Mr. P is a 53-year-old physician assistant in a two-physician family practice. Although required by state law to practice under the supervision of a physician, there were many times when he worked in the clinic on his own. He felt experienced enough to handle almost anything that was thrown his way, but a diabetic patient with pneumonia proved problematic.

Thomas was a 55-year-old diabetic who called the office looking for an appointment because of increasing malaise for several days. Neither of the physicians was there, and Mr. P was the only clinician in the office. The patient agreed to see Mr. P, who was familiar with his clinical situation from previous visits. Thomas arrived with symptoms of fatigue, shortness of breath, high blood sugars, and high BP. On examination, Mr. P found a 4+ urinary glucose and noted reduced or absent breath sounds bilaterally at the bases. He ordered a complete blood count, random blood glucose, and a stat chest x-ray.

The results came back the following day: consolidation in the left lower lobe and a pleural effusion on the left side. The blood work showed a WBC count of 15,000/mL with a left shift and a blood glucose of 400 mg/dL. By this time, Mr. P’s supervising physician had returned to the office. He reviewed the lab results and the x-rays and phoned in a prescription for amoxicillin/clavulanate (Augmentin), which the patient started taking three days after his initial appointment. Mr. P’s supervisor also talked to Thomas and arranged to see him the next day if there was no improvement. In later testimony, the physician stated that he had advised Thomas to go to an ER, but this was not supported by the chart entries and was denied by the patient’s wife.

The next day, Thomas came to the clinic and reported that he was more short of breath and fatigued than at the first visit. In addition, he had noted high blood glucose levels at home. Overnight, he had developed a productive cough, which the physician took to be a good sign, but his breath sounds were still reduced on the left side. The physician urged patience and sent Thomas home. Unfortunately, he died 12 hours later. Autopsy showed left lower-lobe consolidation with pneumonia and an infected pleural effusion that had collapsed the left lung. Thomas’ son consulted a plaintiff lawyer, who filed a malpractice lawsuit against Mr. P, the supervising physician, and the clinic.

In her deposition many months later, Thomas’ wife testified that her husband’s condition had worsened over his last five days. She said that he had never been advised to go to the ER. Mr. P traced the patient’s history and physical from his chart entries. He said he had been waiting for the physician to assess the lab work and chest x-ray before taking action. After reiterating his findings from Thomas’ second visit, the physician testified that the patient had refused his advice to go to the ER. In addition, the physician pointed to a “case summary” that had been entered in the chart after he had been told that the patient had died, but the plaintiff lawyer doubted that this late entry accurately reflected what had happened during the second visit.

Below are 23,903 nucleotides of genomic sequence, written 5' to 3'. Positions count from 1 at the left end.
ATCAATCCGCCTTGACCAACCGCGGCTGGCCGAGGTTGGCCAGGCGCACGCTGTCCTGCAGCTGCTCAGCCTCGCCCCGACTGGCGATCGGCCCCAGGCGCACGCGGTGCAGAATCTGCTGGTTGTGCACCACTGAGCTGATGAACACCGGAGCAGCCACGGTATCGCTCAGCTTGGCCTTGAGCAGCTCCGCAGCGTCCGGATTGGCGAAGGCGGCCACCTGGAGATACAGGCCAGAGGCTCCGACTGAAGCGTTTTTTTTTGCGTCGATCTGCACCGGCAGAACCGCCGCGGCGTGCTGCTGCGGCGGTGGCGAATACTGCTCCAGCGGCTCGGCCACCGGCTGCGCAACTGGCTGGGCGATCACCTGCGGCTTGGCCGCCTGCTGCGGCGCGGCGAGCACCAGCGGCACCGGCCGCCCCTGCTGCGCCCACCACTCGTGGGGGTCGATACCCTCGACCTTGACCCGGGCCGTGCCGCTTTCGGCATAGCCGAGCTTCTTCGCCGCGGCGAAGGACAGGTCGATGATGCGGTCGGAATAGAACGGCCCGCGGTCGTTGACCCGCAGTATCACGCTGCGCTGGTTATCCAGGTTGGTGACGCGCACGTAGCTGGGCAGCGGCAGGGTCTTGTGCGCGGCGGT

The plaintiff-expert physician was the next to testify. He said that the patient should have been sent to the ER on his first visit without waiting for the lab results and chest x-ray findings. In the expert’s opinion, Mr. P was not adequately supervised by the physician. The expert added that the patient’s condition on return to the clinic justified immediate hospitalization, rehydration, and IV antibiotics. These steps, he concluded, would have prevented the patient’s death early the next day.

Settlement negotiations between the parties failed, and the case headed for a jury trial more than two years after it had been filed. First, Thomas’ wife took the stand and told the jury about her husband’s rapid decline and the apparent neglect that he had suffered at the hands of his medical providers. She told the jury that she missed her husband greatly and felt she should be compensated for her loss. The expert internist testified next. In his opinion, Mr. P was undersupervised and, along with his supervising physician, had failed to provide adequate care. Next, the patient’s employer testified that he was a reliable worker and had been earning around $40,000 a year at the time of his death. By all appearances, the plaintiff lawyer seemed poised for a major victory.

One day later, the jury awarded the plaintiff damages of $428,000, with 57% of the blame assigned to Mr. P’s supervising physician (comparative negligence) and 43% assigned to the patient. The judge then added $14,000 in interest, raising the total award to just under $258,000.